Tuesday, September 25, 2007

C.S. Lewis Book Club

Almost immediately after posting about C.S. Lewis' novel, Till We Have Faces, I learned of a new book club centered around the writings of Lewis.

The group, led by Erik and Selena Grendahl, will meet in the Library at Oak Hills Church at 11 AM every other Sunday, beginning Sept. 30. I'm quite certain attending Oak Hills is not a requisite for participating.

Although I can't attend the meetings, this sounds like a great opportunity for stimulating reading, thought and conversation of the best and most delightful variety.

Monday, September 10, 2007

Till We Have Faces

I recently reread C.S. Lewis' novel, Till We Have Faces. This has long been my favorite Lewis-work (and that is truly saying something). Every time I read it I'm struck by the incredible skill and insight he had to have to draw the main character of this novel and tell her story. This time, I was more aware than ever of how this story is the story of a spiritual formation.

I'm going to talk about the novel's plot and characters below... so, if you are the type who believes a story is spoiled if you know what happens, don't read on!

The novel is a retelling of the classic Greek myth of Cupid and Psyche. (Which if I understand anything...is the story of the God of Love and the Human Soul.......)

In the myth, Psyche (one of three sisters) is a girl so beautiful and lovely that the goddess Venus is jealous of her. For this reason, her father is forced to sacrifice her on a mountain. There Venus' son, Cupid, takes her as his bride, and keeps her in a secret castle. They live in total bliss, with only one strange caveat--she is forbidden to look upon his face. In the myth, the two sisters come to visit Pscyhe, and they become so jealous of her castle and her life that they convince her she really must see her husband's face. So, foolishly, Psyche lights a lamp the next night. The ravishing beauty of her lover is revealed, but a drop of lamp oil awakes him, and Psyche is forced into a long and perilous exile.

C.S. Lewis retells this story from the point of view of the oldest sister, an ugly but earnest girl named Orual. His greatest departure from the original is to make Psyche's castle invisible to Orual, which changes the entire story. For now Orual's dilemma and the choices she makes become much more ambivalent and fraught, and much more like our own dilemmas and choices.
And her story sounds very much like our own stories.

The book is her telling of her own story. The first two thirds are her first version, and in it she rails against the misery and the lovelessness and loneliness she has felt after the loss of her beloved sister, Psyche. She shakes her fist at the gods and argues her case against them. But in the second version, her story changes. She says she must write this second book because "I know so much more than I did about the woman who wrote it."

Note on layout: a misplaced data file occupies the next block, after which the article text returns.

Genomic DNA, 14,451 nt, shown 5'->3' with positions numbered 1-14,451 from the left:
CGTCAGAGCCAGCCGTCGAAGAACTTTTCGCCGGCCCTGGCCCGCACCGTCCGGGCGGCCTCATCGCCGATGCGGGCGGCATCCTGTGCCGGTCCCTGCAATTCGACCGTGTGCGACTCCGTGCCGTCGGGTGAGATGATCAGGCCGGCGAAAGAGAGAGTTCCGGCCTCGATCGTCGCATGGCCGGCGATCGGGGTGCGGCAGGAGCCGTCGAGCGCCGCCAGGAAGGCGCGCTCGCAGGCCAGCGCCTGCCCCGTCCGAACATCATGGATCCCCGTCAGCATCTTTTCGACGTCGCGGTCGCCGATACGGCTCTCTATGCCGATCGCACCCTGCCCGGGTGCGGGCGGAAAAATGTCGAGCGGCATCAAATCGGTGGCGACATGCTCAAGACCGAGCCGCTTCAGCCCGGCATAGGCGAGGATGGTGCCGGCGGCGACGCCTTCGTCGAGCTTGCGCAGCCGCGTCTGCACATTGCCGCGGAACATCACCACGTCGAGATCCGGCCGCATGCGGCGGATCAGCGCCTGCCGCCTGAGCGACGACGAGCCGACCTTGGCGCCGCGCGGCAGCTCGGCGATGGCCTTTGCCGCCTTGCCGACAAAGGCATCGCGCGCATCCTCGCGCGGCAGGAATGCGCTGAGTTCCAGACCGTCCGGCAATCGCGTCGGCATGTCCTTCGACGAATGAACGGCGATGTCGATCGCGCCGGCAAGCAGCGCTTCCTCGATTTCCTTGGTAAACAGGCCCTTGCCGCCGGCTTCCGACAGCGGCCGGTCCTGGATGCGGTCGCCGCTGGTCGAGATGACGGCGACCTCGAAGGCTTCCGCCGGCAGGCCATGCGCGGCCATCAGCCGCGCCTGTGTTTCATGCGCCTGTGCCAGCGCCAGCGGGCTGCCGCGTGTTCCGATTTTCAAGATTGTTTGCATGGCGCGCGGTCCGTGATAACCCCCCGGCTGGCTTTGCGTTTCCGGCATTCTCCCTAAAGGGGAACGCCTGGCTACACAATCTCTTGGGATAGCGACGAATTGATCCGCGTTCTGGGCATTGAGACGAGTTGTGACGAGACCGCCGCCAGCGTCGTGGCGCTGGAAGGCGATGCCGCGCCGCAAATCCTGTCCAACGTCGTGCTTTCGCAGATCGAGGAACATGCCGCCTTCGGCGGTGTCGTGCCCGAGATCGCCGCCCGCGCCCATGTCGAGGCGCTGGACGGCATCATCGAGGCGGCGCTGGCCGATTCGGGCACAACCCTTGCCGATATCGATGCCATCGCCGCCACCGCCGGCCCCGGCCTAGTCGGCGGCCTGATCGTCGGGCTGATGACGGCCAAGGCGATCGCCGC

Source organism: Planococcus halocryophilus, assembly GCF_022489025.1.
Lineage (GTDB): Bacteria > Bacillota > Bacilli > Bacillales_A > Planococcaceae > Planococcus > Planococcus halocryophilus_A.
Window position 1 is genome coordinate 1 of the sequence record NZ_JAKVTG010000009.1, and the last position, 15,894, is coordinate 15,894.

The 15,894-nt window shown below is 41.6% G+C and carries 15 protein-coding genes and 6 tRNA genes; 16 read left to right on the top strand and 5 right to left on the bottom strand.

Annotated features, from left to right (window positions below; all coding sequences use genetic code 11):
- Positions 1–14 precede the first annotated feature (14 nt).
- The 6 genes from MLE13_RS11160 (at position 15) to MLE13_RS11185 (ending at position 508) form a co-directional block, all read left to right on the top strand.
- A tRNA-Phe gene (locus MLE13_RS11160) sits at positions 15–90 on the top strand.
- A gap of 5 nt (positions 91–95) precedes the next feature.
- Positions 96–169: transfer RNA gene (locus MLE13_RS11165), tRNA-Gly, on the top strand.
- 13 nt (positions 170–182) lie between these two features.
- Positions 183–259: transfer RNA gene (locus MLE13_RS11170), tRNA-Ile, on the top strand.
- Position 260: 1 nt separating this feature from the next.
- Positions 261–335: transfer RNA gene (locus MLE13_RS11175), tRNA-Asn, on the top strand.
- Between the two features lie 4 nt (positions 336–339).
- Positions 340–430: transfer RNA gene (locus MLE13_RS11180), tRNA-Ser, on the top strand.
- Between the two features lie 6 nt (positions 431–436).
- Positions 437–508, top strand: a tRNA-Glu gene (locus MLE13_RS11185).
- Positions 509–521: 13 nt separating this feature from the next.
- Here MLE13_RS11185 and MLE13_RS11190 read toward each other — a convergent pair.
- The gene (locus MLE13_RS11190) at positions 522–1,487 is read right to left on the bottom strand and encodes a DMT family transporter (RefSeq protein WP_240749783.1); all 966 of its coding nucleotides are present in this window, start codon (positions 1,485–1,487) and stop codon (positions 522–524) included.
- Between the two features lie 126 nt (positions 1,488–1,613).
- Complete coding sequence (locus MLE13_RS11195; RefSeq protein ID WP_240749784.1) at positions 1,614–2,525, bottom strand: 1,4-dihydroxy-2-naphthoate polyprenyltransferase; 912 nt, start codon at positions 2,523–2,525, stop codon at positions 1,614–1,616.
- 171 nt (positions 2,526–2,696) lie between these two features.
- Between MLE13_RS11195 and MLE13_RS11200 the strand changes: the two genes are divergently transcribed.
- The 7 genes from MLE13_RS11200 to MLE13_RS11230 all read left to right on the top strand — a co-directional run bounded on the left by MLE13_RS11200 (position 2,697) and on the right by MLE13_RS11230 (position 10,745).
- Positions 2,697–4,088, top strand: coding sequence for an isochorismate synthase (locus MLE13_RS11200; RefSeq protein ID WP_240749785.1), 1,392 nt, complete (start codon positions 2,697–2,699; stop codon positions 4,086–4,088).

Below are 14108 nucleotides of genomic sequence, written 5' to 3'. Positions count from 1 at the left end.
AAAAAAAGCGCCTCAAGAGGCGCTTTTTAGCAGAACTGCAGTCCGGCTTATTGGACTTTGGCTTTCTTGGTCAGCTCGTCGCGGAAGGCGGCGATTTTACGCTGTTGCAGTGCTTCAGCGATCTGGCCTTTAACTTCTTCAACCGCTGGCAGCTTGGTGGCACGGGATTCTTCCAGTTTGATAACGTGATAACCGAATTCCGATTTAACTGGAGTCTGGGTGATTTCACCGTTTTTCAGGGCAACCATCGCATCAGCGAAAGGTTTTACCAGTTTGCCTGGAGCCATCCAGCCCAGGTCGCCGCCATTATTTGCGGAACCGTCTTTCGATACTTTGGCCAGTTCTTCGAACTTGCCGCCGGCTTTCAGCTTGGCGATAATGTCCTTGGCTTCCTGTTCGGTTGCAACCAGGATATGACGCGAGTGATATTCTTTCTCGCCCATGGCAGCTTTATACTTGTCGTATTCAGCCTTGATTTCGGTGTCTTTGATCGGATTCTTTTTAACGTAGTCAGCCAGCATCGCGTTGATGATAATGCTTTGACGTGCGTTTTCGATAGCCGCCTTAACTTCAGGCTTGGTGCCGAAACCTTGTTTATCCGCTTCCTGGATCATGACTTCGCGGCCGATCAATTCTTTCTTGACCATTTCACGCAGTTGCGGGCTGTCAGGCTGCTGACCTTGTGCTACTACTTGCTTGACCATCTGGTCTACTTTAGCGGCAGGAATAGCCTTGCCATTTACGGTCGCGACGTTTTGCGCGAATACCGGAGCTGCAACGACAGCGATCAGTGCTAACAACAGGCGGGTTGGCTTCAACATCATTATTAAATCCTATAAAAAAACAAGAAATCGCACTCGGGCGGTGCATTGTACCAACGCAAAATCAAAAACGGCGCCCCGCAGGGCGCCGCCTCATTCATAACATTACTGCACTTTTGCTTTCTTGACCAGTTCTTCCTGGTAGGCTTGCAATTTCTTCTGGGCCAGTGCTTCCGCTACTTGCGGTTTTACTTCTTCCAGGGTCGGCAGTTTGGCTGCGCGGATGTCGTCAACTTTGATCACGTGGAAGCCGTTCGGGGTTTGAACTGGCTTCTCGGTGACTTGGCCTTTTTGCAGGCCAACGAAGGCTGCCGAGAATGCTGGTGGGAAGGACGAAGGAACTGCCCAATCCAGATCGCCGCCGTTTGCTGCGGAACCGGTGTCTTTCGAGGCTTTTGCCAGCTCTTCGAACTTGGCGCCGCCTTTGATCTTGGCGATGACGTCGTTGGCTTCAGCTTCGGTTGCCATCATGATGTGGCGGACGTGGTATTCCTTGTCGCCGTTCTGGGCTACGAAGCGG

Let this be a warning to anyone who sets to write honestly:

"What began the change was the very writing itself. Let no one lightly set about such a work. Memory, once waked, will play the tyrant. I found I must set down...passions and thoughts of my own which I had clean forgotten. The past which I wrote down was not the past that I thought I had (all these years) been remembering.".....

Throughout this second version, she comes to terms with who she really is and what has truly motivated her choices and created her life. The awareness, the consciousness is incredibly painful (especially for any honest reader). As I read it, I feel like I'm walking through the story of my own spiritual formation, although I haven't gotten that far in understanding and faith.

For one example, she comes to such a profound understanding about the demanding, soul-sucking possessivenes that she had called love... I can imagine this is what it would be like for me to truly lose some of my own strongest attachments. She says:

"when the craving went [for a certain man she had been obsessed with] nearly all that I called myself went with it. It was as if my whole soul had been one tooth and now that tooth was drawn. I was a gap."

There are many other incredible passages in the book. I was floored again and again, and my dream is to have a discussion group on this book someday. But the absolute best lines for me are the ones from which the title is taken.

All her adult life, the ugly Orual has been veiled. This has protected her and given her a kind of mysterious strength, for others' fear her and cannot know her. She also veils and walls off her true self. She veils herself in her work and busy-ness. But everything changes when she finally makes her complaint to the gods and actually hears what she's been saying all her life.

She says hearing her own complaint was all the answer she needed from the gods. "To have heard myself making it was to be answered. Lightly men talk of saying what they mean."

"When the time comes to you at which you will be forced at last to utter the speech which has lain at the center of your soul for years, which you have, all that time, idiot-like, been saying over and over, you'll not talk about joy of words. I saw well why the gods do not speak to us openly, nor let us answer. Till that word can be dug out of us, why should they hear the babble we think we mean? How can they meet us face to face till we have faces?"